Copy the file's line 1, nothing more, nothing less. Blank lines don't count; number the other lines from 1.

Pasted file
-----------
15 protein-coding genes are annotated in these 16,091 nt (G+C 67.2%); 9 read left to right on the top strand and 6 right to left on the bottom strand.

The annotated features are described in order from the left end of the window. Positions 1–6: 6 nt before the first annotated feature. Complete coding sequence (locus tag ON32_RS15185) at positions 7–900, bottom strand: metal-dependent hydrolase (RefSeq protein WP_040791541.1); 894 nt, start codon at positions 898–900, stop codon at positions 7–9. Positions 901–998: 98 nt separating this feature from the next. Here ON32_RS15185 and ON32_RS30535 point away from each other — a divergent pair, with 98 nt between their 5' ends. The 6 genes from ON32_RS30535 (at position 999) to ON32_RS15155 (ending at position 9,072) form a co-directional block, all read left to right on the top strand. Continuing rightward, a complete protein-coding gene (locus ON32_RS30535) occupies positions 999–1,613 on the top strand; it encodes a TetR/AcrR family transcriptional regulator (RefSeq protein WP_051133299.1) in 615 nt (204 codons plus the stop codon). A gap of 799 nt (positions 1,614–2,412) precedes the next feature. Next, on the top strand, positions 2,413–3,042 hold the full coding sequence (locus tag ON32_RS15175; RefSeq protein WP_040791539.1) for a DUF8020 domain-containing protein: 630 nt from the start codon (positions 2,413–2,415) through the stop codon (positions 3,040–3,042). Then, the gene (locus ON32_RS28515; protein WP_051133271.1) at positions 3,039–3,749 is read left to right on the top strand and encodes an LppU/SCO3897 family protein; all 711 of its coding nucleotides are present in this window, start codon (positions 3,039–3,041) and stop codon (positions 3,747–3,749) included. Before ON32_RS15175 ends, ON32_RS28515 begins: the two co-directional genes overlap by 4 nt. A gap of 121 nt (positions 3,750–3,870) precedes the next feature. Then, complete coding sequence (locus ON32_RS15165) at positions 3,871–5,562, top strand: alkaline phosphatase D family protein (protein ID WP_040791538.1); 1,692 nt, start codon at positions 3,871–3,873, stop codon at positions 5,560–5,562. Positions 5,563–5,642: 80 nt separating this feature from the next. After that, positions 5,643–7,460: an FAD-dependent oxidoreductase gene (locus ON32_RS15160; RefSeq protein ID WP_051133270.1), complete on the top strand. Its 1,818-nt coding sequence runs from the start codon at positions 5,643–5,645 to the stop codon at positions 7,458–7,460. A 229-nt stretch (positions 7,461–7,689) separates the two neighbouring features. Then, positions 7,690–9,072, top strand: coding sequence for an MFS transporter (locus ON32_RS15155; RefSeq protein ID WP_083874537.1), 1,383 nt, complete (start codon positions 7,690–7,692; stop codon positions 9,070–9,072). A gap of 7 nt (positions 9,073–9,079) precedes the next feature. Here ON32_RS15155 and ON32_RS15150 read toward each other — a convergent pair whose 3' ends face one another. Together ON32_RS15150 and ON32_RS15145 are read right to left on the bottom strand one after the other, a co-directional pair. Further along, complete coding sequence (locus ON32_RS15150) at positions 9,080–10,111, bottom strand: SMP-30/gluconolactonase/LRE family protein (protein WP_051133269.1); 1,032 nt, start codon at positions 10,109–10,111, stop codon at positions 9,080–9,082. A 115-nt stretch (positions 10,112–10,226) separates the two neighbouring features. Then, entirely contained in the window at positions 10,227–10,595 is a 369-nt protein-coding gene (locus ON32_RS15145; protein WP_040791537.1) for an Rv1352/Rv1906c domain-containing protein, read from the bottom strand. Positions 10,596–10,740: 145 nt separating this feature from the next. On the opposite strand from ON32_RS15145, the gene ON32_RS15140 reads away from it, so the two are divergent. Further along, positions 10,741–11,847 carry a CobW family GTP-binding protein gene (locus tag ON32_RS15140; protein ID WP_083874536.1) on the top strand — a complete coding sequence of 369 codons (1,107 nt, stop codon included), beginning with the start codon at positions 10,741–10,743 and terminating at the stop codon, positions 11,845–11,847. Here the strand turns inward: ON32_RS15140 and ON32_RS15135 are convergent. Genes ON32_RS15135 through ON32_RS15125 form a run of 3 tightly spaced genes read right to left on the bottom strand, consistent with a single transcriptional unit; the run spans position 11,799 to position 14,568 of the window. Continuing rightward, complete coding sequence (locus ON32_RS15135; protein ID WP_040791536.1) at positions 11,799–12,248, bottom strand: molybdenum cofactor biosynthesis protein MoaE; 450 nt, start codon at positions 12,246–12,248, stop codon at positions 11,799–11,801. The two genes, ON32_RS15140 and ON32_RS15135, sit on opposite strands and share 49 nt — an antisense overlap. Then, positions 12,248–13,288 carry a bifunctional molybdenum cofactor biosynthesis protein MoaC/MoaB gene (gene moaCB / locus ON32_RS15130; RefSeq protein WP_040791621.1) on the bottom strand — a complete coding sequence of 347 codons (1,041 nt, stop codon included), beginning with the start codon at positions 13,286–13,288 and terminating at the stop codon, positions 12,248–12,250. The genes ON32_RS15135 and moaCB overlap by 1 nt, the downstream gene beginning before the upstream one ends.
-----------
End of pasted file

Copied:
15 protein-coding genes are annotated in these 16,091 nt (G+C 67.2%); 9 read left to right on the top strand and 6 right to left on the bottom strand.